- The starting cards in your deck are a significant hindrance to Menagerie activation. For this reason, Menagerie is usually not a good choice in the opening, and if you aim to draw this way, thinning your Coppers and Estates is a priority. The presence of Shelters or Heirlooms somewhat alleviates the problem of duplicates among your starting cards, although you are highly unlikely to have more than one or two Heirlooms, so the need to remove Coppers remains. If weak thinning or a strong junker will make it difficult to activate Menagerie, it's likely to be skippable.
- While Menagerie activation is directly dependent on duplicates in your hand, it is more broadly tied to how many duplicate cards are in your deck, and whether or not you can play them before Menagerie. This typically means that adding more than one copy of a terminal, Treasure, or Victory card decreases your odds of activating Menagerie. If ramping your payload or greening necessitates doing so, for example because Gold is the best payload or Provinces are the best way to score, you may need to rely on alternative ways to activate Menagerie or other sources of draw. Some piles are notable for offering many uniques. Black Market is one such example, as it can allow you to build without any worries of adding a duplicate. Castles may also be attractive: since these cards are all different, Menagerie can keep drawing even with a hand full of Victory cards, allowing you to maintain better deck control than usual during greening.
Menagerie’s relationship with other sources of draw is mostly dependent on how easy it is to activate your Menageries, and by extension how well you can control the contents of your hand. If activating it reliably is no problem (e.g., because you have no duplicates in your deck), there may be no need for other sources of draw. If, however, that is less than certain, other sources of draw may be a good supplement. This is likely to be the case if your ability to activate Menageries is dependent on finding specific components at the right time; for example, you may need to find your villages first in order to play your terminal payload, and Laboratory might be able to draw to find those villages when Menagerie cannot.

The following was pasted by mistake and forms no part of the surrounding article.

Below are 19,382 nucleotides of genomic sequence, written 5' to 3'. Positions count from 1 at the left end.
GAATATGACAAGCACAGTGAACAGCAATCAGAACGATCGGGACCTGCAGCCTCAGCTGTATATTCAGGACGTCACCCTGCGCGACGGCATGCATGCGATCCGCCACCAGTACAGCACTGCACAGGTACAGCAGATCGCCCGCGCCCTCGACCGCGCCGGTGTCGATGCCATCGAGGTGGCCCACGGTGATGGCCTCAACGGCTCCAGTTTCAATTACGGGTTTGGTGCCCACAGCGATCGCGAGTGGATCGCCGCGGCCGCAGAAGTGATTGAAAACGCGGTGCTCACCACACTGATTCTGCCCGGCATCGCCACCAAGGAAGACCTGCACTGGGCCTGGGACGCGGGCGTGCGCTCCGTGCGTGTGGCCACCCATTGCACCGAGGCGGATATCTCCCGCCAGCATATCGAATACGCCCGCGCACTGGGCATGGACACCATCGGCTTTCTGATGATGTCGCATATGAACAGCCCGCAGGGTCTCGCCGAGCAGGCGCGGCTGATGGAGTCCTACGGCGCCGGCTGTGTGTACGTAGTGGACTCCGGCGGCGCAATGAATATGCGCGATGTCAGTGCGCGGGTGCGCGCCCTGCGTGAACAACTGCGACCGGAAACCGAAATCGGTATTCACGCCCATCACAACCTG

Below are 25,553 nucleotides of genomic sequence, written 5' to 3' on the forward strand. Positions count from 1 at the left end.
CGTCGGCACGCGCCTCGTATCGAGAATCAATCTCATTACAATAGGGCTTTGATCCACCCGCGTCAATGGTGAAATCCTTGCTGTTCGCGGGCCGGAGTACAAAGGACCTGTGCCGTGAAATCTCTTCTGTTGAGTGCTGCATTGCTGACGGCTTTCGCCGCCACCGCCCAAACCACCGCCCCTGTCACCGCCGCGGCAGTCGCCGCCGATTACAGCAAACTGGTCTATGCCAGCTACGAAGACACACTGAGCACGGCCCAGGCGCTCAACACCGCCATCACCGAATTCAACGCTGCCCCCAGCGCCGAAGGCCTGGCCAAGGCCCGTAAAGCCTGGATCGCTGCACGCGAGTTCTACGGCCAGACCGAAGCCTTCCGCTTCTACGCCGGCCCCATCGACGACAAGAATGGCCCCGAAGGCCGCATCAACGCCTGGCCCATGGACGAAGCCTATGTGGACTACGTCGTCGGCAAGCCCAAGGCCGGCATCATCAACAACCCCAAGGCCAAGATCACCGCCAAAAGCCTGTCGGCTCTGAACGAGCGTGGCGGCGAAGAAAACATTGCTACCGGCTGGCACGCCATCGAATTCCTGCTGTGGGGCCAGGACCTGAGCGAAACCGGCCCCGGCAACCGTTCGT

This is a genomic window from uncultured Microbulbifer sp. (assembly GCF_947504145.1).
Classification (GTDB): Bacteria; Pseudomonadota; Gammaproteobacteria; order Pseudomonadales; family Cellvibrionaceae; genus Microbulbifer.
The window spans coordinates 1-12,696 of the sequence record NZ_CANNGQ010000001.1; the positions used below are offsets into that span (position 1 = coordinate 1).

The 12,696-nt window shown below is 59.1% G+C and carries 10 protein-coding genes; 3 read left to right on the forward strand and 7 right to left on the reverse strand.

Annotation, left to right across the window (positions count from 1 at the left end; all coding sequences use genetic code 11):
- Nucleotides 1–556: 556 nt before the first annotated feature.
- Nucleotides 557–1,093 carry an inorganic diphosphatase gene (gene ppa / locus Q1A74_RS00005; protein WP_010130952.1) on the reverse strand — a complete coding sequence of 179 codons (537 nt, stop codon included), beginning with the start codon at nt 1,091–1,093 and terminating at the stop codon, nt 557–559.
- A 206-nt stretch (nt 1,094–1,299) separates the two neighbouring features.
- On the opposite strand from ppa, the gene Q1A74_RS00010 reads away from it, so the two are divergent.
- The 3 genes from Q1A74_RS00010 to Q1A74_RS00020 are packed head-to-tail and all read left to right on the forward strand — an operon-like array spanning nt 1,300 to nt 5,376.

Menagerie is easy to activate and helpful when you start your turn with a reduced hand size. This allows it to somewhat counteract discarding attacks such as Militia, as these allow you to discard duplicate cards from your hand, activating a copy of Menagerie that may otherwise have played as a cantrip. Menagerie can also help you get more out of your extra turns with Outpost. With a three-card starting hand, it is very likely that you can draw three cards if you have Menagerie in hand. To ensure that you can find a Menagerie on these turns, you may find it useful to use a topdeck effect such as Scheme or a sifter such as Warehouse.
External strategy articles
Note: Article(s) below are by individual authors and may not represent the community's current views on cards, but may provide more in-depth information or give historical perspective. Caveat emptor.
| +1 Action
Reveal your hand.
If there are no duplicate cards in it, +3 Cards.
Otherwise, +1 Card.
|Cornucopia 1st Edition||June 2011|
| +1 Action
Reveal your hand.
If the revealed cards all have different names, +3 Cards.
Otherwise, +1 Card.
|Cornucopia 2nd Edition||March 2018|
Other language versions
Secret Historyper differently named card in your hand. I tried a few versions of that, but it needed to be a threshold instead to work out. It ended up like the printed card, only with +2 cards instead of +3 cards. Then it got squeezed out of Prosperity due to Prosperity's particular requirements for cheap cards. I slotted it right into Cornucopia, and fixed it up by making it twice as good. It helped create the variety theme despite being in the set to support the hand theme.